The event is postponed to a late date to be announced.
One Way Street Magazine (单读) is a quarterly literature magazine based in Beijing, owned by OW Space, a 14-year independent bookstore. OW Magazine publishes fiction and non-fiction works from young and emerging writers and artists around the world. It also runs social media accounts, produce podcasts and documentary films, hold book readings and literature awards, aiming to become the leading literature magazine for current and next generation of readers in modern China. OW Space was established in 2005 by six journalists. It has been considered as a cultural landmark in Beijing since its debut.
Mr Wu Qi, Editor-in-chief of OW Magazine, will share the stories behind this independent bookstore and literature magazine which has stepped into various fields such as independent publishing, online media, product making and events organising in order to maintain its business and visibility. In his first talk in Australia, Mr Wu will provide a glimpse of public space and the possibilities and alternatives that an independent cultural organization has in modern China.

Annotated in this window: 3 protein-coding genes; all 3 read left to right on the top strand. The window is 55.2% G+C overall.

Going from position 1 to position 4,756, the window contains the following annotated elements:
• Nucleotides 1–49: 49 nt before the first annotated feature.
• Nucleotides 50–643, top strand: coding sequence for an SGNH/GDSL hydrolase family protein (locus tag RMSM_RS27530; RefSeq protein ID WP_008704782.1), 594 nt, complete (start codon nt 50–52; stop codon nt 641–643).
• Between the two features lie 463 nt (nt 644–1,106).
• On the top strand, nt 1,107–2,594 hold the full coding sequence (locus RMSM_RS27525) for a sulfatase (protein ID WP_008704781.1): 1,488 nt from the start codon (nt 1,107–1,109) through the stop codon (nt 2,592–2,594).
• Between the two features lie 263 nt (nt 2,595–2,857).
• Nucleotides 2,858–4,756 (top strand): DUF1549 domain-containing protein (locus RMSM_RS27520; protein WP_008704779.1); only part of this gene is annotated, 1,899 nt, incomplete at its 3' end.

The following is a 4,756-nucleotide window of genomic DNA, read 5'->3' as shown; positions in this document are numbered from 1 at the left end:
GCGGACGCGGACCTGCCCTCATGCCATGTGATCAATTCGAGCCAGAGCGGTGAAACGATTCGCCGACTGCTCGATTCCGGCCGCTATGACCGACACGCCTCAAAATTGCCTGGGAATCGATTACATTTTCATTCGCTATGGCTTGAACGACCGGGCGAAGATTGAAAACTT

Wu Qi grew up in a small town Leng Shui Jiang in the south of China and graduated from Peking University. He was a journalist at Southern People Weekly and Across, both belonging to the most out-spoken Chinese media Southern Weekly in the beginning of 21st century, where he wrote long-form portraits and features, interviews and travel stories.
He currently works at One Way Space, a leading independent bookstore in China, where he curates and hosts public events, and serves as the chief editor of One Way Street Magazine. OW Magazine is a multi-media publishing platform to introduce and support emerging writers, journalists, scholars and artists world widely.
He was also one of the Chinese jury member of 2018 Global True Story Award in Bern, and international delegate of Momentum Literature Fellowship in 2018 Edinburgh Book Festival and 2017 International Literature showcase in Norwich.
He also writes essays and cultural criticism and is currently translating James Baldwin's work into Chinese.
This project has been assisted by the Australian Government through the Department of Foreign Affairs and Trade and the Australia Council, its arts funding and advisory body.